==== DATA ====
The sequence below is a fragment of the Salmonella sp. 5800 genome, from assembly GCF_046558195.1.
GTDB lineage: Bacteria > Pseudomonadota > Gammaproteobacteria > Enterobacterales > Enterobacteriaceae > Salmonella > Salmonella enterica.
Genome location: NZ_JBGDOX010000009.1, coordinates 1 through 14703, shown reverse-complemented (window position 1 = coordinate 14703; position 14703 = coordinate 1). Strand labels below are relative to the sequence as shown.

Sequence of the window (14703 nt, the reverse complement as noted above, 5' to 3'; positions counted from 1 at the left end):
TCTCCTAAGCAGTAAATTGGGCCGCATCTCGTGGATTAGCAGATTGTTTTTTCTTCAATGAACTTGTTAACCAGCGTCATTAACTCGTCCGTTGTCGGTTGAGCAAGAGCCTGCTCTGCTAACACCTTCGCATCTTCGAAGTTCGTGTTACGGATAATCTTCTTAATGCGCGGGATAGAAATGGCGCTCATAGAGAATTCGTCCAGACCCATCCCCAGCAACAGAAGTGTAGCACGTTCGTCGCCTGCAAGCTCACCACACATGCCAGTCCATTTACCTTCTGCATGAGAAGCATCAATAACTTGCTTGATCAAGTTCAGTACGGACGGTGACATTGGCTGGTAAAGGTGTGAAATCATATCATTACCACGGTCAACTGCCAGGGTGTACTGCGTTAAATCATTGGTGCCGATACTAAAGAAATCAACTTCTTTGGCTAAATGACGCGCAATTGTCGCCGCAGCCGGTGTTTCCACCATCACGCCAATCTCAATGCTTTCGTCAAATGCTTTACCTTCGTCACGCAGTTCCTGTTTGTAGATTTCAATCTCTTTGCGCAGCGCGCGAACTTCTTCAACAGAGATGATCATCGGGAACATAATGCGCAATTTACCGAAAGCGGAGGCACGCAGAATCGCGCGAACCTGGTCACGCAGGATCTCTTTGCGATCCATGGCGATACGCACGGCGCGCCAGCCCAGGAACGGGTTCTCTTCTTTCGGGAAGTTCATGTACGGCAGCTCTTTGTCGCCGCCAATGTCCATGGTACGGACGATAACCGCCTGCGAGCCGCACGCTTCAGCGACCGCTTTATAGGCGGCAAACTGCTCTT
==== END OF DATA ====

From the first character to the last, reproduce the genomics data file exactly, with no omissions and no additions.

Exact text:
The sequence below is a fragment of the Salmonella sp. 5800 genome, from assembly GCF_046558195.1.
GTDB lineage: Bacteria > Pseudomonadota > Gammaproteobacteria > Enterobacterales > Enterobacteriaceae > Salmonella > Salmonella enterica.
Genome location: NZ_JBGDOX010000009.1, coordinates 1 through 14703, shown reverse-complemented (window position 1 = coordinate 14703; position 14703 = coordinate 1). Strand labels below are relative to the sequence as shown.

Sequence of the window (14703 nt, the reverse complement as noted above, 5' to 3'; positions counted from 1 at the left end):
TCTCCTAAGCAGTAAATTGGGCCGCATCTCGTGGATTAGCAGATTGTTTTTTCTTCAATGAACTTGTTAACCAGCGTCATTAACTCGTCCGTTGTCGGTTGAGCAAGAGCCTGCTCTGCTAACACCTTCGCATCTTCGAAGTTCGTGTTACGGATAATCTTCTTAATGCGCGGGATAGAAATGGCGCTCATAGAGAATTCGTCCAGACCCATCCCCAGCAACAGAAGTGTAGCACGTTCGTCGCCTGCAAGCTCACCACACATGCCAGTCCATTTACCTTCTGCATGAGAAGCATCAATAACTTGCTTGATCAAGTTCAGTACGGACGGTGACATTGGCTGGTAAAGGTGTGAAATCATATCATTACCACGGTCAACTGCCAGGGTGTACTGCGTTAAATCATTGGTGCCGATACTAAAGAAATCAACTTCTTTGGCTAAATGACGCGCAATTGTCGCCGCAGCCGGTGTTTCCACCATCACGCCAATCTCAATGCTTTCGTCAAATGCTTTACCTTCGTCACGCAGTTCCTGTTTGTAGATTTCAATCTCTTTGCGCAGCGCGCGAACTTCTTCAACAGAGATGATCATCGGGAACATAATGCGCAATTTACCGAAAGCGGAGGCACGCAGAATCGCGCGAACCTGGTCACGCAGGATCTCTTTGCGATCCATGGCGATACGCACGGCGCGCCAGCCCAGGAACGGGTTCTCTTCTTTCGGGAAGTTCATGTACGGCAGCTCTTTGTCGCCGCCAATGTCCATGGTACGGACGATAACCGCCTGCGAGCCGCACGCTTCAGCGACCGCTTTATAGGCGGCAAACTGCTCTT